FIG. 11 illustrates a still further alternative embodiment of the present invention. More particularly, an adjustment assembly 60 may be provided in place of the bar 16 shown in FIG. 10. In this case, a link arm 62 (62') extends from eyelet 12 (12'). A threaded portion 64 is provided to the link arm 62. A sleeve 66 receives the threaded portion 64 in threaded receiving portion 68. A recess, or cut-out, 70 is formed in the sleeve 66 along the threaded receiving portion 68 to facilitate clamping of the sleeve 66 by clamp 72 so that once the sleeve 66 is threaded onto the link arm 62, the link arm 62 can be locked in place relative to the sleeve 66. The clamp 72 can be any conventional C-clamp or the like. In the preferred embodiment, clamping and/or tightening is accomplished through manipulation of bolt 74. Also illustrated in FIG. 12 is a stop surface 76 which prevents the link arm 62 from being threaded beyond a predetermined point within the sleeve 66. Accordingly, the spacing between the eyelets may be selectively adjusted by threadably advancing or retracting the link arms in the sleeve. It is to be appreciated that this embodiment of the invention is useful to replace the ball stud assembly F of FIG. 15.

FIG. 12 illustrates a still further alternative embodiment of the present invention. More particularly, an eyelet 80 has disposed therein a bearing socket 82. The bearing socket 82 is similar to the bearing socket 18 (e.g. has internal integral annular seal rings 50 and dimples 54 on inner surface 52) but, unlike the bearing socket 18, has two opposed open ends (each having provided thereto a ring 50). A ball portion 84 from which stud portions 86 and 88 extend is disposed in the bearing socket 82. The ball portion 84 comprises a metal ball 90 having plastic (or other plating material such as hard chrome) 92 molded therearound. The stud portions 86 and 88 have apertures 94 and 96 respectfully formed therein to facilitate subsequent connection of the assembly to a vehicle frame or other support.

Also shown is a retention washer 98 which essentially replaces the metal cap 36 of the assembly shown in FIG. 1. The socket seat 21 is provided to an end opposite to the end into which the washer 98 is placed. It will be appreciated that the ball stud journal and socket assembly are positioned within the eyelet 80 and seated against the seat 21 before the washer 98 is installed. Placement of the washer 98 in the position shown secures the ball stud journal and socket into an assembled position. In addition, as with all socket configurations disclosed herein, the integral internal annular seal rings are interchangeable with a seal ring and groove arrangement. The embodiment shown in FIG. 12 finds use with a conventional torque rod 100, for example, shown in FIGS. 13(a) and (b), as well as a torque rod such as that shown in FIG. 16. The assembly replaces the conventional connecting means used for torque rods on ends 102 and 104.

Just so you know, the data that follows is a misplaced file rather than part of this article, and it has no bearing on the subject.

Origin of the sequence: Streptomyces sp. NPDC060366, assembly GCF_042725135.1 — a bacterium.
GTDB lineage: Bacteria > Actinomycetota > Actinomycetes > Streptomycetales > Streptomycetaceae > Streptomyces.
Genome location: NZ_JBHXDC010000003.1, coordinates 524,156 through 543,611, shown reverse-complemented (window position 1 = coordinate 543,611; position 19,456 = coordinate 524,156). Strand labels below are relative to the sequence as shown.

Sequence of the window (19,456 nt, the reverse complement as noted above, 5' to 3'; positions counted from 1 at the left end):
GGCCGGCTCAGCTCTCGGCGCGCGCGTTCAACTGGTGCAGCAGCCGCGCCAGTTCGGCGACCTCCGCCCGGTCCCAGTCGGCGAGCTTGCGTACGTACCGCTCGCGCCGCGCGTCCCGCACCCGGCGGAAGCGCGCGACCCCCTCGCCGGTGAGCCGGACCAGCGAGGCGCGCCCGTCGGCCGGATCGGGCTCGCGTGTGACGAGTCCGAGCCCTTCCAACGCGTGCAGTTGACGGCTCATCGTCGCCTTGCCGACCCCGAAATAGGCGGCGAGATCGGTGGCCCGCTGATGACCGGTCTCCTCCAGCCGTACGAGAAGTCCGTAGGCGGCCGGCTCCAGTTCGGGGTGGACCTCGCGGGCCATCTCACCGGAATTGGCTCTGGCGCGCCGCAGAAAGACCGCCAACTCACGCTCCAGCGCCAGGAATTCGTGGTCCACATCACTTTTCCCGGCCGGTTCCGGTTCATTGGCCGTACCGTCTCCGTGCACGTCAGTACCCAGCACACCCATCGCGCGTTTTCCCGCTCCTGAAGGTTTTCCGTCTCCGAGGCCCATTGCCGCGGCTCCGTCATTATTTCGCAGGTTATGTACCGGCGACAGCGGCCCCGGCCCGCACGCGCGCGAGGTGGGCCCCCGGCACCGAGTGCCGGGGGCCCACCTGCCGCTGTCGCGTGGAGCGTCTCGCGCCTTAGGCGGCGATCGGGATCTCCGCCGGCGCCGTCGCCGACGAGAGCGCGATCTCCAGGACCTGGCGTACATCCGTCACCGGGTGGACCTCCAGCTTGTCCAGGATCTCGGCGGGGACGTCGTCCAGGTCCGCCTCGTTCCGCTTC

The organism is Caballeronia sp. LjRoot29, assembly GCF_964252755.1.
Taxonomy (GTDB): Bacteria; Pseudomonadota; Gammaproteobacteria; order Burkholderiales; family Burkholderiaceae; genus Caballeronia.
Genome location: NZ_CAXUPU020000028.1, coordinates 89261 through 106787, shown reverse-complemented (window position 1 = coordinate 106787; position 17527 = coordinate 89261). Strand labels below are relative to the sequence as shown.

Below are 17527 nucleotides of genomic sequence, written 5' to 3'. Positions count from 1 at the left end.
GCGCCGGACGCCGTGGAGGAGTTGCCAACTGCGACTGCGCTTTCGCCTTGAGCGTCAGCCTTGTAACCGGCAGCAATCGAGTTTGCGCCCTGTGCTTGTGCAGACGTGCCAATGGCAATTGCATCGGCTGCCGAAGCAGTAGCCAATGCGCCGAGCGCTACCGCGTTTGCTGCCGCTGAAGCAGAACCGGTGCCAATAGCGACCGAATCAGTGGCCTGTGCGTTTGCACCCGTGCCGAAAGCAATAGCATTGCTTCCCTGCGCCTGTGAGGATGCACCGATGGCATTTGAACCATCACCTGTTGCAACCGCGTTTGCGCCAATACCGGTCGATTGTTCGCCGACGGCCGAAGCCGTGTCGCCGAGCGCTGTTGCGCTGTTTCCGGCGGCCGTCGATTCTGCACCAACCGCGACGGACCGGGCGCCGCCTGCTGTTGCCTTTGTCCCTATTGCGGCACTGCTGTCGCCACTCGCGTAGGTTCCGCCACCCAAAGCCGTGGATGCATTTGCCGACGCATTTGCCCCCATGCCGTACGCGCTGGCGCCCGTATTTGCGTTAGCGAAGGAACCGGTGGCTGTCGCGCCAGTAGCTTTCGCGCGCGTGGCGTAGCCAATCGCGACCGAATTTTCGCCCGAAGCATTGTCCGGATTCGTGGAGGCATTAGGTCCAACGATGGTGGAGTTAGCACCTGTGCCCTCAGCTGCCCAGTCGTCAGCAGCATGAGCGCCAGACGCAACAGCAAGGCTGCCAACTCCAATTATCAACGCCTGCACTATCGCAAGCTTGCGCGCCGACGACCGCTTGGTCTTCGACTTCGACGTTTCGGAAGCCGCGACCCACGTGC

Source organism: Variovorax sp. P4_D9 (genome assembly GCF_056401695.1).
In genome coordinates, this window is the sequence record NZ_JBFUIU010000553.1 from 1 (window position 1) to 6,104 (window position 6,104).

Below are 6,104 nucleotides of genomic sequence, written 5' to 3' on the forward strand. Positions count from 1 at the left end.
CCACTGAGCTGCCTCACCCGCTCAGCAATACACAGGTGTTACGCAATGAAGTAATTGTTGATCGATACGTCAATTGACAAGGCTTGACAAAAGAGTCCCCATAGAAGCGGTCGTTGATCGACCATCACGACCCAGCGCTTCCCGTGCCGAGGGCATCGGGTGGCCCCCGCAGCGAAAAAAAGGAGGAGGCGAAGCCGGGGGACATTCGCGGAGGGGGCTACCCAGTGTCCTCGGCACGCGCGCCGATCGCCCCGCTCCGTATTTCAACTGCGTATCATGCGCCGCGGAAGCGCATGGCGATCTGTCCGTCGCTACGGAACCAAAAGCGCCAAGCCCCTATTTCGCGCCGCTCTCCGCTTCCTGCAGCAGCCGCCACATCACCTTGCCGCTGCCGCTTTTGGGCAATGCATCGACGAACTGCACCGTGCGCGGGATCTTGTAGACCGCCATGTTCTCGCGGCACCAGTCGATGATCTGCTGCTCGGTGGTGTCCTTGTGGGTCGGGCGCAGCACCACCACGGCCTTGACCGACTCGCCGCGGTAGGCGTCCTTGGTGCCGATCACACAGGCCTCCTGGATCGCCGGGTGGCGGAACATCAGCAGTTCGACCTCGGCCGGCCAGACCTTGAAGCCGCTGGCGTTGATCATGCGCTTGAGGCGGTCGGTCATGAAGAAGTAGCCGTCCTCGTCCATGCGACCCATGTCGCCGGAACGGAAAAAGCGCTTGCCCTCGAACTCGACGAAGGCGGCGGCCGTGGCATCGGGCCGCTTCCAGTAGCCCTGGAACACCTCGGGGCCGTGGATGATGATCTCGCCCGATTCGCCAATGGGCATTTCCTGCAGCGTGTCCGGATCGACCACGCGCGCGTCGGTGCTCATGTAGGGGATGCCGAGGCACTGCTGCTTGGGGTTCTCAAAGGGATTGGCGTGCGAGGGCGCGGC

As a further example, a known link assembly 110, shown in FIGS. 14(a) and (b), utilizes the assembly to replace conventional connecting means at terminal ends 112 and 114 and apex end 113.

The above description merely provides a disclosure of particular embodiments of the invention and is not intended for the purpose of limiting the same thereto. As such, the invention is not limited to only the above described embodiments. Rather, it is recognized that one skilled in the art could conceive alternative embodiments that fall within the scope of invention.

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Referenced by
Citing PatentFiling datePublication dateApplicantTitle
US6152640 *10 Dec 199828 Nov 2000Kabushiki Kaisha Somic IshikawaBall joint
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Classifications
U.S. Classification403/56, 403/133, 403/135, 403/141
International ClassificationB60G21/055, B62D7/16, B60G7/00
Cooperative ClassificationB60G21/0551, B60G7/003, B62D7/16, B60G2204/1224, B60G2204/416, B60G2204/422, B60G2206/012, B60G2206/11, B60G2206/1112
European ClassificationB60G7/00A1, B60G21/055B, B62D7/16
Legal Events
DateCodeEventDescription
13 Sep 2010ASAssignment
Owner name: CLEVITE INDUSTRIES INC., ILLINOIS
Owner name: THE PULLMAN COMPANY, ILLINOIS
Owner name: TMC TEXAS INC., ILLINOIS
Free format text: RELEASE BY SECURED PARTY;ASSIGNOR:U.S. BANK NATIONAL ASSOCIATION (AS SUCCESSOR IN INTEREST TO WACHOVIA BANK, NATIONAL ASSOCIATION);REEL/FRAME:024973/0130
Effective date: 20100902
Owner name: TENNECO AUTOMOTIVE INC. (NOW KNOWN AS TENNECO INC.
Owner name: TENNECO AUTOMOTIVE OPERATING COMPANY INC., ILLINOI
Owner name: TENNECO GLOBAL HOLDINGS INC., ILLINOIS
Owner name: TENNECO INTERNATIONAL HOLDING CORP., ILLINOIS
12 Feb 2010FPAYFee payment
Year of fee payment: 12
14 Mar 2007ASAssignment
Owner name: JPMORGAN CHASE BANK, NEW YORK
Free format text: AMENDMENT TO SECURITY INTEREST IN UNITED STATES PATENTS;ASSIGNORS:TENNECO AUTOMOTIVE OPERATING COMPANY INC.;TENNECO INTERNATIONAL HOLDING CORP.;TENNECO GLOBAL HOLDINGS INC.;AND OTHERS;REEL/FRAME:019009/0247